I’m launching Africa’s Imperial Commodities, a digital history project that explores export data from Africa to Europe in the nineteenth and twentieth centuries. The website includes essays that contextualize the available data and data visualizations that allow users to engage with the information in the underlying dataset. The three main essays on the website feature animal skin, peanut, and kola exports. There are also links to related digital projects and brief descriptions of the technology used on the website.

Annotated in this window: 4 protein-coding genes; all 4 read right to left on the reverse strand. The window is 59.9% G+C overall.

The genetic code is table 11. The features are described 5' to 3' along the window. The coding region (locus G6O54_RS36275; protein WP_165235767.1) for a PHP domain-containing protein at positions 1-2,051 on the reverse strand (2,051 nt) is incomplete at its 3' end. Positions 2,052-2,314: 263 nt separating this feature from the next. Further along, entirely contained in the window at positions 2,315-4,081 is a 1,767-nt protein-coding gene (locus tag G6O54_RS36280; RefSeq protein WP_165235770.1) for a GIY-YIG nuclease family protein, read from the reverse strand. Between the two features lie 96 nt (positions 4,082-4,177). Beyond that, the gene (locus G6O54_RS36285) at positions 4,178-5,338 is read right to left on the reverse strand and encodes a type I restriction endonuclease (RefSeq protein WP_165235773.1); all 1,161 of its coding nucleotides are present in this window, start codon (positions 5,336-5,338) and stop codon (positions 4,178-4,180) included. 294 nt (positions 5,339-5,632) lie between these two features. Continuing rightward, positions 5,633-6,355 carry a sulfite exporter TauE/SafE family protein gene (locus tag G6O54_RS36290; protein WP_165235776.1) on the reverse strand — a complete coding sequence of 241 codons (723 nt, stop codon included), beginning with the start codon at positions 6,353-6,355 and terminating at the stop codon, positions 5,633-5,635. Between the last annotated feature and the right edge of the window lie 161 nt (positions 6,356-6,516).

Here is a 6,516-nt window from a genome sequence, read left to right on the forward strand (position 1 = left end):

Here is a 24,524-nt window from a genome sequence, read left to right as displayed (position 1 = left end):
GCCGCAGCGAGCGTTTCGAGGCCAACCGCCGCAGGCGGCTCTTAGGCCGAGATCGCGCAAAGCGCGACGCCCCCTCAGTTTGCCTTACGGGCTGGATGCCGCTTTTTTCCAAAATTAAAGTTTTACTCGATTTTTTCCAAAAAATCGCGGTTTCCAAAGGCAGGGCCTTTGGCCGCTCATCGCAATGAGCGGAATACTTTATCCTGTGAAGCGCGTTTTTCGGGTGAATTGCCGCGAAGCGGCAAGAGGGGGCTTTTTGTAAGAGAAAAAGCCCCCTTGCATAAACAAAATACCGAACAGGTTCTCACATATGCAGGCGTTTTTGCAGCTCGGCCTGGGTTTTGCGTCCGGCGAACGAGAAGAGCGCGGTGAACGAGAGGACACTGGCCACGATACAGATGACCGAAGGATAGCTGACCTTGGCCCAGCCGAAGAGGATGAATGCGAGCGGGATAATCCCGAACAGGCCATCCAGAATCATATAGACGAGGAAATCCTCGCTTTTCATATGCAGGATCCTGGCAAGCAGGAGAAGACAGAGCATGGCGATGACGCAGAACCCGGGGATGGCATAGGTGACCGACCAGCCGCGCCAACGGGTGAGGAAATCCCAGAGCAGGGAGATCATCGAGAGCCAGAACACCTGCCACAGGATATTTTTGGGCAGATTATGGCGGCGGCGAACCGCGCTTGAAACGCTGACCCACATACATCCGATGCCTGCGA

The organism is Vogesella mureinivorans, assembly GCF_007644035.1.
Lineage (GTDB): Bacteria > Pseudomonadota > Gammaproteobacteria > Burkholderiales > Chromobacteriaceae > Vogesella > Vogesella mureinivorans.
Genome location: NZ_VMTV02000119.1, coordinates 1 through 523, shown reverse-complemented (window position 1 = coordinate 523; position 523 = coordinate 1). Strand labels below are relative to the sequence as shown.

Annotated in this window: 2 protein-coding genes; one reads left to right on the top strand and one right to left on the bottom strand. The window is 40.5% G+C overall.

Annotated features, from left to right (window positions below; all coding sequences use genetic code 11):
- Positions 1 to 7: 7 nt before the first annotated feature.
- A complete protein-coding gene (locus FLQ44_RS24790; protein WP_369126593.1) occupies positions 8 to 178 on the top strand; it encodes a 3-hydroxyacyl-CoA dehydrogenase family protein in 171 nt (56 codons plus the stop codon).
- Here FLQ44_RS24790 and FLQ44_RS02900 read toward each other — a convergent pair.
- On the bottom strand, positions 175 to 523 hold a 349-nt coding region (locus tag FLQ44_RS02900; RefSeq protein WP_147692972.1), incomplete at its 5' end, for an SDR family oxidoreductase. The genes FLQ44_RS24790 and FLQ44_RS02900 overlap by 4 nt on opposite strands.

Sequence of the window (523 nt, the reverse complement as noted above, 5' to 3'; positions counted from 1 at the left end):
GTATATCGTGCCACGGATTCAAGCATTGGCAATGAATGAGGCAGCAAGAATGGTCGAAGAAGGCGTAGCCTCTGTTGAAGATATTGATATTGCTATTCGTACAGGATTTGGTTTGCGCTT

The beginning of this process, however, was frustrating as D3.js requires learning a complex syntax and a vocabulary for svg elements. Even creating a non-interactive bar graph took what seemed like an unnecessary amount of time. As I learned the different parts bit by bit, I was able to build standard scatterplots and bar graphs with interactivity. The final product is not as flashy as Tableau or other data visualization software, but does come with other advantages. First, D3.js allows you to maintain control over the underlying data, so you don’t need to give it to a company. Second, D3.js can facilitate creative structures for visualizing data and allows for fine-tuning the minute details. Other data visualization software and D3.js offshoots, like Chartist.js, are more limiting in this respect. For most, accessing the benefits of D3.js in a digital history project, though, is probably not worth the time involved in learning the library.